Before becoming a single, "Man Down" debuted on the US Hot R&B/Hip-Hop Songs Chart at number 84 for the week of April 9, 2011 and reached a top ten peak of number nine. For the week of June 11, 2011 the song debuted at number 94 on the US Billboard Hot 100 and peaked at number fifty-nine. "Man Down" ranked at number 47 on Billboard magazine's best-selling R&B/Hip-Hop Songs of 2011. The song also peaked at number 63 on the Canadian Hot 100. "Man Down" also charted in other countries due to its release as a single in certain European territories in July 2011. Having debuted on the French Singles Chart at number 65 on the issue dated June 4, 2011, the single was released digitally and reached a peak of number one on July 25, 2011. It stayed at number one for five weeks. It marks Rihanna's eighth single to reach the top five in the country, following other singles from Loud, "Only Girl (In the World)" and "S&M". In Switzerland, it has gradually risen into the top ten, reaching nine, and it reached the number-one spot in the Swiss Romandie chart (French part of Switzerland). The single started off slowly but in the fourth week it jumped from thirteen to four on the Dutch Top 40. With the release of the video, the song managed to reach number fifty-four on the UK Singles Chart and inside the top twenty on the UK R&B Chart at number fifteen, despite the song not receiving an official release in the country. The song also reached the top twenty in Norway at number seventeen and Belgium (Wallonia) at nineteen, both with no official releases in each territory. In Poland, the song debuted at number five, eventually peaking at number four on the official Polish Airplay Chart. In Romania it peaked at number-five on the Romanian Top 100, marking Rihanna's fifteenth top-ten there.
Background and synopsis
The music video for "Man Down" was shot in Jamaica in April 2011, and was directed by Anthony Mandler, who worked with Rihanna for most of her music videos, including "Take a Bow" and "Rehab". On May 1, 2011, Rihanna posted three images from the shoot via Twitter. One of the images showed her on a beach wearing a white Dolce & Gabbana dress, while another image showed her riding a bike in Portland Parish. The video premiered on 106 & Park on May 31, 2011. In an interview with MTV News on May 16, 2011, Mandler discussed the music video more in depth:
We shot the video last month in Jamaica and it's my favorite song she's ever recorded, so I was really excited to get involved. And it's just one of those songs that demands a strong narrative and visual, and let's just say she let me go all the way. So I think you can expect something that's dramatic and shocking and intense and emotional and uplifting and enlightening.
The video begins when Rihanna shoots a man making his way through a busy train station. After committing the crime, the camera focuses on the shot man and later Rihanna flees the scene. To create a timeline of events leading up to the crime, the video travels back in time to the previous day, when the singer is seen riding her bike and meeting with people in Kingston, Jamaica. There are also scenes of Rihanna alone inside a bedroom at dusk. Then at a nightclub, Rihanna begins to dance and flirt with another club-goer, who's actually the man that she shoots at the beginning. After she leaves the club, the singer's dance-floor partner follows her outside and begins to get violent. The video then cuts straight to the scene of a disheveled Rihanna crying in the street, after what appears to have been a sexual assault. The video concludes with the singer running to her home where she grabs a gun hidden in a dresser drawer; the screen goes black.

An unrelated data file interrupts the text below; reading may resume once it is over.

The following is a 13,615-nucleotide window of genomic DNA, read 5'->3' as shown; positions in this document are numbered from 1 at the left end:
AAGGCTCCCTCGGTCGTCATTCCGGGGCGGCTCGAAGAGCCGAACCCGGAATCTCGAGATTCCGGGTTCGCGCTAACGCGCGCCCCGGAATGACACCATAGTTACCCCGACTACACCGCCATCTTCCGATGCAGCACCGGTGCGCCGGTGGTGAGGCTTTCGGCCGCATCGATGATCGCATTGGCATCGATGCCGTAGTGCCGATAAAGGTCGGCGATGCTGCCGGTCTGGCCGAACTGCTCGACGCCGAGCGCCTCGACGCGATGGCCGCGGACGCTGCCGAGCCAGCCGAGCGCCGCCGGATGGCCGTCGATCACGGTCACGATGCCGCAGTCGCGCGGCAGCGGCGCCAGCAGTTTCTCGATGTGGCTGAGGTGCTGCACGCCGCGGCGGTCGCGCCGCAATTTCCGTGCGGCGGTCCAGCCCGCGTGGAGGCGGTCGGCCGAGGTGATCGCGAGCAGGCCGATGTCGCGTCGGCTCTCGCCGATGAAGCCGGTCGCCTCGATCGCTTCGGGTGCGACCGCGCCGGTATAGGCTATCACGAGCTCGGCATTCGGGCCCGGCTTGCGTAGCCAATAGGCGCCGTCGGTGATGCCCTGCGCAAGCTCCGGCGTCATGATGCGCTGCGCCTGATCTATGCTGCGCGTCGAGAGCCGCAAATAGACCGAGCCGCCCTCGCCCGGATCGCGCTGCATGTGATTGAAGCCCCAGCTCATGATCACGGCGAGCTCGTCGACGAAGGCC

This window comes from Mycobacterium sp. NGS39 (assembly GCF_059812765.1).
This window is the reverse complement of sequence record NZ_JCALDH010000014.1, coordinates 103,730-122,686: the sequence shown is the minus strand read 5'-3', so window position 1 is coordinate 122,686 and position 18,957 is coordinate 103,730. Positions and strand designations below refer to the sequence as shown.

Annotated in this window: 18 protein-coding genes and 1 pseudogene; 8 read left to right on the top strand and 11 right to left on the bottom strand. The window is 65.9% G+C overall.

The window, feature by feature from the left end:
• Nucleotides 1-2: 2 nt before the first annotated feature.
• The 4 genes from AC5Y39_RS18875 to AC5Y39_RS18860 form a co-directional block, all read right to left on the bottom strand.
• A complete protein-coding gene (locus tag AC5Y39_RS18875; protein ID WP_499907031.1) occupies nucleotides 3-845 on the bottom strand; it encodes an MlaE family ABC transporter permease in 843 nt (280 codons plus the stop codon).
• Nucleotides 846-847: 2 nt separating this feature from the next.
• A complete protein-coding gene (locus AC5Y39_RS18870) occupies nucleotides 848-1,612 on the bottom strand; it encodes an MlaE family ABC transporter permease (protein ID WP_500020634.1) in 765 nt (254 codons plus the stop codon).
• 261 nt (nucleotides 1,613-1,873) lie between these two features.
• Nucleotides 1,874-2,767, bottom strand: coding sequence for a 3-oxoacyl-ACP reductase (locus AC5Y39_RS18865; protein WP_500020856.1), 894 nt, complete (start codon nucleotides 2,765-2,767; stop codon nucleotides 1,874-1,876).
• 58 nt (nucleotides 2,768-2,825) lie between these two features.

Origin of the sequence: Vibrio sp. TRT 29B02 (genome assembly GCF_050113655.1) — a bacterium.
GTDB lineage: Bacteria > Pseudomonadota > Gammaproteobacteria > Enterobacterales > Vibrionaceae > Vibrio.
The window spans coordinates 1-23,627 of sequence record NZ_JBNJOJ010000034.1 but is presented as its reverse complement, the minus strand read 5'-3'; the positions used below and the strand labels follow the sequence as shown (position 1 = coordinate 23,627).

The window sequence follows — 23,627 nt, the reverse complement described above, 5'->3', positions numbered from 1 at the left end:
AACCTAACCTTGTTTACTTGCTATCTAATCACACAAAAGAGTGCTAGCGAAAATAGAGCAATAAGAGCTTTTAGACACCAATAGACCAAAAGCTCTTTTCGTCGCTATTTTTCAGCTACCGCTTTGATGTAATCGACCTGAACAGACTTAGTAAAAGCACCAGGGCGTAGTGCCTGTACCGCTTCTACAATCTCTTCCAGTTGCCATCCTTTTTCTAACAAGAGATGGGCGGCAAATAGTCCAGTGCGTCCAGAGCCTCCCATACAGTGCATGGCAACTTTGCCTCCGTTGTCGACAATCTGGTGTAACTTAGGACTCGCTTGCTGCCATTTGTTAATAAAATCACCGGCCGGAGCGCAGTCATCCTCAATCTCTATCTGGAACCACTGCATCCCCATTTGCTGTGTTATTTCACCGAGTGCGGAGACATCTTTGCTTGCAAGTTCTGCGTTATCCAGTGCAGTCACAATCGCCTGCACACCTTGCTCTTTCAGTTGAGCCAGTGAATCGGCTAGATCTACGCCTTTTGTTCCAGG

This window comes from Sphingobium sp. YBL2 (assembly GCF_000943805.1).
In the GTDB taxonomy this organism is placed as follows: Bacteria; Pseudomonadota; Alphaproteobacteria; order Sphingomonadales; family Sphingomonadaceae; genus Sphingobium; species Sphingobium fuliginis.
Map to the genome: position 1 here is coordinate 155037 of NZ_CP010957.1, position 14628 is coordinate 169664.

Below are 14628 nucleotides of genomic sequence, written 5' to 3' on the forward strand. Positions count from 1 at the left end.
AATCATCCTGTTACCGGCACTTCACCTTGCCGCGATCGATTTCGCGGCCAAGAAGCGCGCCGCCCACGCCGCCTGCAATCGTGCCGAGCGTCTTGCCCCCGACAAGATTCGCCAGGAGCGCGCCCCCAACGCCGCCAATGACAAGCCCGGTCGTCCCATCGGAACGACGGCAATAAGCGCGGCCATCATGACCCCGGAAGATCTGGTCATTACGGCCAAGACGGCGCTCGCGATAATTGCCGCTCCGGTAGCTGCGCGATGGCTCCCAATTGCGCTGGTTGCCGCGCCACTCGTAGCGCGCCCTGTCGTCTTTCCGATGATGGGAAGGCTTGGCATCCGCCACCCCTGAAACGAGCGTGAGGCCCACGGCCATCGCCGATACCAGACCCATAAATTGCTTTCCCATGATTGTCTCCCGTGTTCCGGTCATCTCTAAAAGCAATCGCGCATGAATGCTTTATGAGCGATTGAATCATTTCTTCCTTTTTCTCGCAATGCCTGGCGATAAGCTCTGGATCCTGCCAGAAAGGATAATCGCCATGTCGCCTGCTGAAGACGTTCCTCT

The Parents Television Council (PTC), a non-profit organization that advocates what it considers responsible entertainment, criticized Rihanna for "cold, calculated execution of murder" in the video. The council disagreed with Rihanna's suggestion that killing a rapist is a proper form of justice and her rationale that it "sends a very strong underlying message 4 [sic] girls like me." They also stated "If Chris Brown shot a woman in his new video and BET premiered it, the world would stop. Rihanna should not get a pass." PTC also criticized BET for airing the video. However, other commentators argued that the PTC's reaction to Rihanna's video is an example of double standard, with Julianne Escobedo Shepherd of AlterNet arguing that the PTC did not condemn Kanye West's video for "Monster" which featured deceased women hanging from the ceiling and West holding a woman's decapitated head. Shepherd also noted that the PTC did not criticize Eminem's video "Love the Way You Lie" (in which Rihanna is featured), which, according to Shepherd, "glorified and romanticized" domestic violence. In response to the PTC, Rihanna stated:
I'm a 23 year old singer who doesn't have kids. What's up with everybody wanting me to be a parent [to their children]? I'm just a girl, I can only be our voice. We all know it's difficult and embarrassing to communicate touchy subject matters to anyone, especially our parents. The music industry isn't "Parent's 'R Us." We have the freedom to make art; let us! It's your job to make sure your children don't turn out like us. You can't hide your kids from society, or they'll never learn how to adapt. This is the real world!"
The director of the video, Anthony Mandler, also responded to the news in an interview with Hollywood Reporter, stating that:
It's (the video) doing exactly what Rihanna and I hoped it would do, which is shine a light on the very dark subject matter... This medium used to be a great medium of messages... I grew up in an era of Madonna releasing videos and sparking controversy. I think most people are wasting this medium... The fact that there's an argument to ban this because this will make girls retaliate from abuse with murder is skipping over the point. We obviously have a huge issue to deal with as a country.
Rihanna performed "Man Down" at Radio 1's Hackney Weekend on May 24, 2012, as the ninth song on the set list. She also performed the song at the Loud Tour in 2011 and at the Diamonds World Tour in 2013.
- Album version
- "Man Down" – 4:27
- Digital download
- "Man Down" (Single Version) – 4:27
Credits and personnel
- Recording locations
- Vocal recording – Westlake Recording Studios, Los Angeles, California.
- Music recording – The Village, Los Angeles, California.
- Mixing – Larrabee Sound Studios, Los Angeles, California.
Credits adapted from the liner notes of Loud, Def Jam Recordings, SRP Records.
Charts and certifications
Radio and release history
|United States||May 3, 2011||Rhythmic, Urban||Def Jam Recordings|
|Denmark||July 11, 2011||Digital download||Universal Music|
|Italy||August 5, 2011||Radio|